skip to main content

Celebrating 75 Years of Innovation in Nursing Education and Research

Learn More | Watch Video

Back to Top

Re-examining the role of patient partners during the pandemic

Jul 31, 2020

Rebecca Ganann

Photo above: Rebecca Ganann  

How has patient partnership in health research changed due to COVID-19? This was the topic of a webinar hosted by Ontario's Strategy for Patient Oriented Research SUPPORT Unit (OSSU) on July 9, 2020.  

Dr. Rebecca Ganann, assistant professor in the McMaster School of Nursing and specialist in patient partnership in research, was part of the panel discussion.  

“Patient partnership in research is important,” says Ganann. “And even more so in the time of COVID-19.”  

However, safety concerns have made typical in-person meetings between patients, family caregivers and researchers impossible. Short timelines for funding calls, rapid set-up of new research teams, and quick health system decision-making have further complicated the situation.  

“It has left some patient/caregiver partners feeling left out. Despite these challenges, researchers need to ensure that patient partners are involved in the grant development process, as well as how research programs are adapting to the COVID-19 context,” says Ganann.  

Some studies have more successfully engaged patient/caregiver partners in COVID-related changes. For example, Ganann is a co-investigator on a grant submission led by Dr. Maureen Markle-Reid involving a hospital-to-home intervention to support stroke patients. In previous studies, the intervention team met with patients and their caregivers in person. With the new submission, the interdisciplinary team will provide virtual care to support patients and their families by phone or video calls. Drs. Kathryn Fisher, Jenny Ploeg, and PhD student Carly Whitmore are also co-investigators on this study in the Aging, Community and Health Research Unit.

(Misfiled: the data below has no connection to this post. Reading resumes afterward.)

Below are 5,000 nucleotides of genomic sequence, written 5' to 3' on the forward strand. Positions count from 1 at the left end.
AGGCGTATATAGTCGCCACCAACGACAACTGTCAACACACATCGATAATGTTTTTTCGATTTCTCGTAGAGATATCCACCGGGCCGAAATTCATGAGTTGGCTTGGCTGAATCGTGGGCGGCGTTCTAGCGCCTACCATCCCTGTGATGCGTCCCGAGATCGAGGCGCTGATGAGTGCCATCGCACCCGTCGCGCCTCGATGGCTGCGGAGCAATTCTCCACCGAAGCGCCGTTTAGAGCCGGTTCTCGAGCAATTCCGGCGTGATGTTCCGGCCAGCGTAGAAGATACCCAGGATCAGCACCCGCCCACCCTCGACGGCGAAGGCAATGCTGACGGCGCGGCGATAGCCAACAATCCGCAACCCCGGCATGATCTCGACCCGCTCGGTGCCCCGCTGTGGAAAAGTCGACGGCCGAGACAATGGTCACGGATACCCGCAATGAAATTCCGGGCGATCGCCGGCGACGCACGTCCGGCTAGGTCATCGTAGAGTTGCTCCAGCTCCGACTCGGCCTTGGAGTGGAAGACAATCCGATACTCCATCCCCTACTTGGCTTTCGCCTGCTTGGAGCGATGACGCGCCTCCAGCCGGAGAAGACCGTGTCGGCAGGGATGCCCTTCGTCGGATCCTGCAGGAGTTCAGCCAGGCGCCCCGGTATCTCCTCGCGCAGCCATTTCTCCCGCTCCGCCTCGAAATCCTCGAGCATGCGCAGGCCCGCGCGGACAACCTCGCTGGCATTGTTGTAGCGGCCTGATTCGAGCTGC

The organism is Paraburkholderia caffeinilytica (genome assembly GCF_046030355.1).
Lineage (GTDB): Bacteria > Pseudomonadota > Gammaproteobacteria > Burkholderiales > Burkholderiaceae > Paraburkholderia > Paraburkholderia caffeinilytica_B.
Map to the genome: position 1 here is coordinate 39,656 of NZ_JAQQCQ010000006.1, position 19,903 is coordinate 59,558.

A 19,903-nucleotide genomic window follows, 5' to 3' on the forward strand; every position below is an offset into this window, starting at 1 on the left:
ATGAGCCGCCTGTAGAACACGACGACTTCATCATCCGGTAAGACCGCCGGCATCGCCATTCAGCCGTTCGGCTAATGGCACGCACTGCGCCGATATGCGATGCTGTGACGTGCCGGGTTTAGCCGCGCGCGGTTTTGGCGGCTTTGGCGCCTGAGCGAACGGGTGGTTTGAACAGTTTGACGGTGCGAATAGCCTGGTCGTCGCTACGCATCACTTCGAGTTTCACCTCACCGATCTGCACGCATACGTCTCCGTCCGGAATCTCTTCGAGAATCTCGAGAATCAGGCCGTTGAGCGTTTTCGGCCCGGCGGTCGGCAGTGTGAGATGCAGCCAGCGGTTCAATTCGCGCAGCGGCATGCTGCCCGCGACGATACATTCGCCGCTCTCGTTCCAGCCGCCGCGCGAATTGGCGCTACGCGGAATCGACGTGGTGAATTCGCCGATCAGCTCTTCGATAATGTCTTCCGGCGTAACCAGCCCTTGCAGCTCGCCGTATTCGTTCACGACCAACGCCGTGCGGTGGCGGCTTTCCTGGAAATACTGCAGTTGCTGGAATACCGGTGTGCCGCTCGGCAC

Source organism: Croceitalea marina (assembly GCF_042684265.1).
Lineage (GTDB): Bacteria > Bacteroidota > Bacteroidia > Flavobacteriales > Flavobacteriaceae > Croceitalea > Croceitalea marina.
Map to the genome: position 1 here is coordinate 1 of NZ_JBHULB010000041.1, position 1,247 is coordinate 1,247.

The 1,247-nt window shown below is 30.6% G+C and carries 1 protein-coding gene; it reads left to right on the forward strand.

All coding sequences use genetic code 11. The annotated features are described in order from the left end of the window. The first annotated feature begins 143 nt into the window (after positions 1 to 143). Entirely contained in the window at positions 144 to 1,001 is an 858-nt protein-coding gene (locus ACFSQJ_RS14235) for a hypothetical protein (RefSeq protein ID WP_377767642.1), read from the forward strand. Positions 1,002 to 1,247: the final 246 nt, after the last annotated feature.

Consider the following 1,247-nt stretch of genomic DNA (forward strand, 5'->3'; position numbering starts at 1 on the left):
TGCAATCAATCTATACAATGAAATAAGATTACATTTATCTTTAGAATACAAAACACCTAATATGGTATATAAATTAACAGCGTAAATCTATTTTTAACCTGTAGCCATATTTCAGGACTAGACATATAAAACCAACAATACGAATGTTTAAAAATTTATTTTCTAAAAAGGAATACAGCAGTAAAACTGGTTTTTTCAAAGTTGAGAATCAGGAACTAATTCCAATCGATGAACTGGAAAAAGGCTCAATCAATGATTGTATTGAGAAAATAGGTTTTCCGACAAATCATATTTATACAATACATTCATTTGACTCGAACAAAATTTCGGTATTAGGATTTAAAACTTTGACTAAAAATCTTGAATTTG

Even though the method of delivery has changed, “it’s still important to continue including our patient partners’ experiences. Their input will help to inform what works and what needs to improve based on their post-stroke care experiences,” says Ganann.  

Ganann is also leading a study that will co-design and test a program to promote mobility and community connections among older adults. The EMBOLDEN research team is working together with its Strategic Guiding Council, comprised of older adults, as well as health and social service providers. Together this group is re-envisioning the design of this program, in the context of COVID, and planning how it may work for older adults in the future. “We need to understand the impacts of COVID-19 on older adults living in the community and how to keep them safe, yet moving and connected during the pandemic,” says Ganann.

Related Faculty

Posted in Research | General

© 201​​7 McMaster University  |  1280 Main Street West  |  Hamilton, Ontario ​L8S 4K1  |  905-525-​9140905-525-​9140   |  Contact Us | Terms of Use & Privacy Policy